The Tools Catalog is a centralized place for employees to search, view, use and contribute to IP tools that belong to the wider company.
In a tech company that employs ~280,000 people, it can be difficult to track and have jurisdiction over the many projects that get spun up and could potentially be used in repeatable formats, resulting in saved money, consistent security practices, and client competitiveness year over year.
Interested in tech stack, code quality, popularity, architecture
Interested in capabilities, impact on sales proposals, legal aspects
The product team was tasked with creating an application that could sit on top of GitHub (where the tools would actually be stored) and act simultaneously as a place of discovery and a place where users could actively participate in the use and improvement of these tools. Several challenges existed before we even got started:
- A version of this platform had previously been built, and failed, because it was not compelling enough for users to want to use it. Jurisdiction was too strict, and it was easier for them to do things the way they had already been accustomed to.
- A lot of unknowns surrounded what the tools would entail (quantity, how they were used, ways to categorize them, etc.).
- There was no time for generative research, so the team had to get started with decision making based on assumptions.
We began with some group meetings to learn about the problem space, user types and challenges, and ideate solutions around how to solve the problems at hand. We put some rough ideas together on what various user types would be interested to get out of this application, as well as a list of features worth considering.
From there, I was able to kick off some big concepts for the long vision of what the product could be.
Inspirations for product types with great discoverability go far and wide.
- Streaming services: Horizontal scrolling sections based on categories
- Social media: A feed that might serve content based on user activity
- App store: Image blocks that could be curated by the tools management team
Having a long-term vision is a great way to kick a project off and get creative ideas flowing, but near-term goals are also a practical necessity. The product team collectively went back to the initial list of features and prioritized the most important ones in order to help us deliver a usable application quickly.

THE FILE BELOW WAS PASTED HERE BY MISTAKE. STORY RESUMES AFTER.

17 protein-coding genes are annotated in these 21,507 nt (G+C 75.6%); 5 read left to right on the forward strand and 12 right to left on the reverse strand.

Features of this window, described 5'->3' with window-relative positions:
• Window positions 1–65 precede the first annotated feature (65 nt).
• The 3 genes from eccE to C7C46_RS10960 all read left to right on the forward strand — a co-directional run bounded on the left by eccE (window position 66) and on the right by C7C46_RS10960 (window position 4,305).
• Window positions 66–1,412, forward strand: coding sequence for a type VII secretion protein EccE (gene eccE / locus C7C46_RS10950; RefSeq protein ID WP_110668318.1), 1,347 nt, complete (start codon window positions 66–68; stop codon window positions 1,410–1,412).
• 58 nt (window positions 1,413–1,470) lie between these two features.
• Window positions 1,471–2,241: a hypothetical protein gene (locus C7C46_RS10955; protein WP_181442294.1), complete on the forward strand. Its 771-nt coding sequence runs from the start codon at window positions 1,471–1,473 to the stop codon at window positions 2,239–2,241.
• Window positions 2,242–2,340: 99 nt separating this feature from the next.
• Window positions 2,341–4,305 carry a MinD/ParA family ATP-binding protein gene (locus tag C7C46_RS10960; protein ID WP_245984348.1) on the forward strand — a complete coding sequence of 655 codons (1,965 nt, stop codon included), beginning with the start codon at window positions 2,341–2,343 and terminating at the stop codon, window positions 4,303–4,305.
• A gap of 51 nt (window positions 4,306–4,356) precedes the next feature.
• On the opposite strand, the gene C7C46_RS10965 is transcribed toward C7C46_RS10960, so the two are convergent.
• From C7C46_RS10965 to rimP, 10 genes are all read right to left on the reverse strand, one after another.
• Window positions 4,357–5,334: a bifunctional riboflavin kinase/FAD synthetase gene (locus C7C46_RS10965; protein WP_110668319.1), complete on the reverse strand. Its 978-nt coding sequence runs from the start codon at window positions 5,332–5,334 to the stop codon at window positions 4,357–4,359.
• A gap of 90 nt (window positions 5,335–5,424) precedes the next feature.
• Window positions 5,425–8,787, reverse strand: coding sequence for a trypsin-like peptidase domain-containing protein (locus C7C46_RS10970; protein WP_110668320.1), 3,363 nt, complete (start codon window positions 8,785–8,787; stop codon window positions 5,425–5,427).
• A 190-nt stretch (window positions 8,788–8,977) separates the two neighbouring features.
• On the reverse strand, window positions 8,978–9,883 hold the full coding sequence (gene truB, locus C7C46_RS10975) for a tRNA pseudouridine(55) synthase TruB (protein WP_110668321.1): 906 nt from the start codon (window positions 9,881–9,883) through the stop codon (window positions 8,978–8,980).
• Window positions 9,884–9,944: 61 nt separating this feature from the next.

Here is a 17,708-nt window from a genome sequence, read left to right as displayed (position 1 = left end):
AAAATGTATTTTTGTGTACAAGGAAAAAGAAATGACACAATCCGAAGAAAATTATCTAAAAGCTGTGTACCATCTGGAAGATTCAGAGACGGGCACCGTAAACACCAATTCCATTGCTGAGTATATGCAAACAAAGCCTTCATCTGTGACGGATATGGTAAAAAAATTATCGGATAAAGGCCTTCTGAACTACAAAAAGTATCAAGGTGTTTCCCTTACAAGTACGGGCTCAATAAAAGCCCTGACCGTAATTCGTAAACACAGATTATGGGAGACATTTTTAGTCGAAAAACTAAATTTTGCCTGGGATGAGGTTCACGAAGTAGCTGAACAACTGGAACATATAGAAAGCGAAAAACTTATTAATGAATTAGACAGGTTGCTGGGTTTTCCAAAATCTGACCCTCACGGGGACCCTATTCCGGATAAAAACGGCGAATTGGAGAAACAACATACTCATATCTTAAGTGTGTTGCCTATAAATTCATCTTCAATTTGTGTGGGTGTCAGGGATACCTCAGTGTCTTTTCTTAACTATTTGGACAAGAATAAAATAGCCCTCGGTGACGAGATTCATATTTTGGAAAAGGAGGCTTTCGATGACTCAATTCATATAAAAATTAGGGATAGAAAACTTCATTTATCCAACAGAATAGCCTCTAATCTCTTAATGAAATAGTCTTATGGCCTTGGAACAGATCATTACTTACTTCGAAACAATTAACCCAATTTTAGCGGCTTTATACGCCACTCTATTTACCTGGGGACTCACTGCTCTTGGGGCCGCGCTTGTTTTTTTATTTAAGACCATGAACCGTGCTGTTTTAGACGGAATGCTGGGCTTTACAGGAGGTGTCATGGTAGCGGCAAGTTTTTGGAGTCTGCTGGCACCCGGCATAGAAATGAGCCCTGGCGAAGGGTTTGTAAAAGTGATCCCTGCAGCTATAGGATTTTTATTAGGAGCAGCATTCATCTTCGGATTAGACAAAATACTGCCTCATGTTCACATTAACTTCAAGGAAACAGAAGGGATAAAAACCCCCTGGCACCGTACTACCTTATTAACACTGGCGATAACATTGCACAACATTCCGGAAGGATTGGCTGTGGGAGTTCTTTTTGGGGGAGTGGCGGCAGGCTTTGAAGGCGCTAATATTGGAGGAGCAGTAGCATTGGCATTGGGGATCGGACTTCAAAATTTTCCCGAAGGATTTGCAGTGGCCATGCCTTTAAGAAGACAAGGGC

The initial concept was to have a landing page and a separate page that would be for search results.
For Phase 0, we decided to skip the landing page and have the search results page become the landing. This allowed the user to have a minimal set of clicks to get to results, and saved the tools management team any labor on having to curate what should belong on the first view. Basic filters and a search function made it into the first version of this search-as-landing concept.
The tool detail page started as a very basic single column where details about the selected tool would live, in addition to a smaller column where metadata, such as tags and contributors, could belong.
One discovery that came about early on is that many of these tools would have multiple repositories attached to them. This served as both a challenge and an opportunity, because one comment from the development team is that GitHub has a big weakness in that it does not have a UI to show related repositories. There are org-level organized repos, but not project-level repos. By showing related repos in one view, the Tools application has an advantage for users.
Secondarily, because community building is an important driver of this product, we needed to find a way for users to have project-level conversations. Yammer is already a widely used product with the larger company, so it was decided the path of least resistance (both technically and user behavior-wise) would be to embed Yammer discussions into each project. An added advantage was that the tools could have more visibility if there is cross linking at various entry points.
With these two feature sets added, it was clear that the single-column layout may not be the best format for the tools detail page in case important details got lost in a long scroll. Tabs were born.
IMPROVED SEARCH LAYOUT
When the initial search-as-landing page was developed, the whole page scrolled as one which had some detractors from a usability standpoint. Filters got hidden for one, and the search field quickly lost visibility. The first version also had a large splash banner to provide some context for the first time user, but didn’t offer much value beyond that.
A simple solution for the banner was to make it dismissible.
After wrestling with various locations, it was decided the search bar should move to the center of the header, with the added bonus that this made it available to use regardless of where a user might be in the application.
The standard Bonsai search component become a very strong focal point. To push it back in space and keep the focus on the results themselves, the component was broken from the design system. All states of the search field and button had to be redefined, but resulted in a much more subtle experience for the user.